Conservative budget readies council for new opportunities

Wodonga Council has put forward a conservative budget for 2021-2022, balancing the need for long-term stability while striving towards new Council Plan priorities and opportunities.

Following a zero rate rise last year, the draft budget includes a 1.5 per cent rate rise in line with the Victorian Government rate cap.

The average ratepayer faces an increased cost of about $1 per week.

Overall, the average residential ratepayer is paying almost $25 less in annual rates than they were four years ago.

Wodonga Mayor Kev Poulton said the draft budget reflected the need for sustainability and to support the community following a challenging 2020, while taking the next steps towards the future for Wodonga.

“This is a responsible and frugal budget that is all about maintaining the services and infrastructure our community needs and keeping that up the standard our community expects,” Cr Poulton said.

“It is a solid and sound budget that sets us up for the future, to deliver the new Council Plan.”

Cr Poulton said assets continued to be well-managed and renewals fully funded, with more than $6 million for community facilities in the 2021-2022 year, now and in the long-term capital plan.

Council debt continued to be well-managed and was rated as low risk by the Victorian Auditor General, he said.

Cr Poulton said the draft budget also provided provision for the council to buy land and buildings in Kendall St, which it leases and uses for a depot.

“Through public consultation on a range of topics for the Council Plan and other consultations over the past several years, the community has told us what is important to them,” he said.

“We’ve used that feedback from the community to develop this draft budget and Council Plan and now the next step is for people to their say on these important draft documents.”

Key capital projects in the 2021-22 draft budget

1. Baranduda Fields

$5.2 million to continue developing the first stage, which includes two turf soccer fields, a soccer pavilion, an AFL ground, two netball courts, shared paths, change rooms and public toilets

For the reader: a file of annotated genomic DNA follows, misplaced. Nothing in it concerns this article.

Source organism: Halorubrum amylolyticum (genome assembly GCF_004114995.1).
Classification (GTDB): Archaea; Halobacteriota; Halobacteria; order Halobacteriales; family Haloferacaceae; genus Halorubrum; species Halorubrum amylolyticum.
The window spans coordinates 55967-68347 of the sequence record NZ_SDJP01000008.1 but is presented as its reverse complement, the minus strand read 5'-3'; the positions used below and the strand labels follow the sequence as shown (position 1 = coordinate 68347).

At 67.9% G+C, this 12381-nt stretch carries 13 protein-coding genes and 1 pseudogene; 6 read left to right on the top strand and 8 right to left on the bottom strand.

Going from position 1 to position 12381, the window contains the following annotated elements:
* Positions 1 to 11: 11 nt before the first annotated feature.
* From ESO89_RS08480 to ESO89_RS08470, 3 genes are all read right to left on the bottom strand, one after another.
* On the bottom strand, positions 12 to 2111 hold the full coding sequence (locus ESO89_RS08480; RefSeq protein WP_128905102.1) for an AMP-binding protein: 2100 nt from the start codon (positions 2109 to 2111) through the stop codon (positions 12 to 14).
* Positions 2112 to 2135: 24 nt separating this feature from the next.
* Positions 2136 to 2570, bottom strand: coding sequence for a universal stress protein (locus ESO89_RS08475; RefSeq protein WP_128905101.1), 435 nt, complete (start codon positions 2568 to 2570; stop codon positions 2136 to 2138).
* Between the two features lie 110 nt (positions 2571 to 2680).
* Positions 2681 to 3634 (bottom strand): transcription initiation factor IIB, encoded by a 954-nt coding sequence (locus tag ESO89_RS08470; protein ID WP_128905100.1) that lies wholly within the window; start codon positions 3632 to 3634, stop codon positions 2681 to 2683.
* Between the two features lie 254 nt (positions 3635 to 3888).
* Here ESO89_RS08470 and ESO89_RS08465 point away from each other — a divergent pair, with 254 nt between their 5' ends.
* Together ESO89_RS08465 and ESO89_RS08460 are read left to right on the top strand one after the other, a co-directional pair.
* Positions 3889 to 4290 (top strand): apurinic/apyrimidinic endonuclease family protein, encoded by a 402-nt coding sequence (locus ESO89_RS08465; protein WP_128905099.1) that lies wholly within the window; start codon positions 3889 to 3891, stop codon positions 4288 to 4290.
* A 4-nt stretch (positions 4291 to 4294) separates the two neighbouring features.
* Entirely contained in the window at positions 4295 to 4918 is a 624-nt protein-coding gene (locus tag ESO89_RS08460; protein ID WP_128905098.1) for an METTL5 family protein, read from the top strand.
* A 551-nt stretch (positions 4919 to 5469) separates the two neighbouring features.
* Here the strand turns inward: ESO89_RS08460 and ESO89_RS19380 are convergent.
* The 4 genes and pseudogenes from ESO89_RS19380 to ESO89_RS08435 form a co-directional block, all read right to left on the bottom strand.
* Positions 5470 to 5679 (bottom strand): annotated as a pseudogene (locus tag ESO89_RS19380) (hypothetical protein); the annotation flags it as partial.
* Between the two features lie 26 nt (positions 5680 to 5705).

2. Converting street lighting to energy efficient LED

More than $1 million investment in more than 1000 LED lights, which are more energy efficient and require less maintenance

3. Transformational opportunities

$300,000 to progress transformational opportunities, such as Gateway Island masterplan actions and improving the Bonegilla township

4. Wodonga Hills

$100,000 for barbecue facilities, shelters, toilets, seating and walking and bike trails

5. Energy efficiency

$30,000 to improve environmental sustainability and energy efficiency at various council-owned premises – work expected to pay for itself within five years

How $100 in rates is spent in the Wodonga community

– $31 is spent on capital works

– $16 is spent on roads, parks and gardens

– $13 is spent on environment and waste

– $9 is spent on family services

– $8 is spent on planning and infrastructure

– $8 is spent on community services and engagement

– $8 is spent on administration

– $7 is spent on arts, culture and events

– $1 is spent on debt servicing

Community urged to have a say

Cr Poulton said the draft budget and Council Plan were important documents because they guided council delivery for the future of Wodonga. He urged residents to have their say on the draft budget and Council Plan, which will go on public exhibition following the May council meeting.

“We want to hear what community members think about the draft budget and council plan and there are five ways to have a say,” he said.

1. Go online at to find out more and provide feedback

2. Check out our interactive map and see what’s planned and share your own ideas

3. Face-to-face: Look out for our Seats on the Street as we head out into the community or attend our community forum on June

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